The controlled fabrication of nanoparticles has propelled nanotechnology into one of today’s most promising and popular fields of scientific research [1]. Potential future advancement requires the ability to prepare nanomaterials in a reproducible and controlled manner [2]. Currently, there is an increasing interest to synthesize metallic copper and copper (I) oxide nanocrystals not only for the expansion of synthetic advancement, but also for the assessment of their electrical, catalytic, sensing and surface properties [35]. Metallic copper and copper oxides have been employed as heterogeneous catalysts for numerous environmental progressions, e.g., selective reduction in nitric oxide, oxidation of carbon monoxide and decomposition of nitrogen dioxide [6]. Metallic Cu nanoparticles are striking materials primarily because of their unique properties [3] and low cost compared to other metallic nanomaterials such as gold and silver [7].

The ability to prepare nanomaterial with well-defined morphologies and sharp faces should facilitate the appraisal of their properties [8]. Synthesis of Cu nanoparticles is quiet challenging due to its high tendency for oxidation. It is extremely sensitive to air, and the oxide phases are thermodynamically more stable [9]. The high oxidation rate of Cu nanoparticles may limit their applications [10]. Oxidation of copper nanoparticles can be eliminated if the synthesis is conducted in the presence of CO or H2. On the other hand, handling these gases is rather cumbersome, and use of such gases is avoided when possible [11].

Production of pure copper nanoparticles is rare, unless the whole procedure is carried out under an inert atmosphere [12, 13]. Khanna et al. [14] affirmed the preparation of pure copper nanoparticles by reducing copper salt with sodium formaldehyde sulfoxylate in the presence of carboxylic acids. However, the stability of prepared nanoparticles after they were exposed to air has not been investigated. Cu nanoparticles are usually protected with a capping agent in order to minimize oxidation and control the growth of a crystal by decreasing the surface energies of crystals [10]. However, the capping agents or stabilizers can significantly reduce the oxidation but may not prevent it completely because of their molecular motion [5, 15].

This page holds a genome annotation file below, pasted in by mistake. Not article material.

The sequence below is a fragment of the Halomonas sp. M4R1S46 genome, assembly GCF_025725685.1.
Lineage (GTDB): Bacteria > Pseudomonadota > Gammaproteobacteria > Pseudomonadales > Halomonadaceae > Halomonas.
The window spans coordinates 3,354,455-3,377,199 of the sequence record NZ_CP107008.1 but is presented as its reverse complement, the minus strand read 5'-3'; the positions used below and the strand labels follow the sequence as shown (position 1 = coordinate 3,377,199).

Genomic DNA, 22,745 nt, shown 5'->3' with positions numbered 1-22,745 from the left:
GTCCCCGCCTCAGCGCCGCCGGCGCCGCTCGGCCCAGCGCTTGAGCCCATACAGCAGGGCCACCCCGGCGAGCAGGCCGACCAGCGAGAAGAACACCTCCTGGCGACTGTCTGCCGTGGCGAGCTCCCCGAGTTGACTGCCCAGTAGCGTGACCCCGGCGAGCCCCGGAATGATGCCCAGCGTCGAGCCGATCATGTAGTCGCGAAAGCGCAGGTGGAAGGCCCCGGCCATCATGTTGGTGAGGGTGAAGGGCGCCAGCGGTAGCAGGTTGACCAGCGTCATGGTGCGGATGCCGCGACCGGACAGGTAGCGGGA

Presently developed synthesis methods for nanoparticles include laser ablation, thermal decomposition, chemical reduction and polyol synthesis. Among these processes, chemical reduction is usually preferred, because this method is easy, cost-effective and efficient, and it can apprehend improved size and size dispersion control by optimizing the experimental factors, for instance the molar ratio of the stabilizer with the precursor salt and the fraction of reducing agent with the precursor salt [16]. The rate of growth of the nanoparticles depends upon various variables, including the concentration of metal ions, the type of reductant, pH and temperature [11]. Time is also a key parameter in nanoparticles synthesis. The availability of enormous number of nuclei at a given time resulted in the decrease in size of nanoparticles, because smaller metal nuclei grow and use metal ions at the same time [16].

A chemical reduction technique typically includes the reduction in metal salts in various solvents and reducing agent [16]. In the present study, a chemical reduction method has been proposed to fabricate starch-stabilized Cu nanoparticles involving chemical reduction in Cu2+ in an aqueous medium without inert gas protection. Cu ions were reduced with ascorbic acid to generate metallic Cu nanoparticles. Ascorbic acid was used as a reducing agent owing to its weak reducing ability. Consequently, the reaction driving force is low and it is not easy for the Cu nanoparticles to aggregate.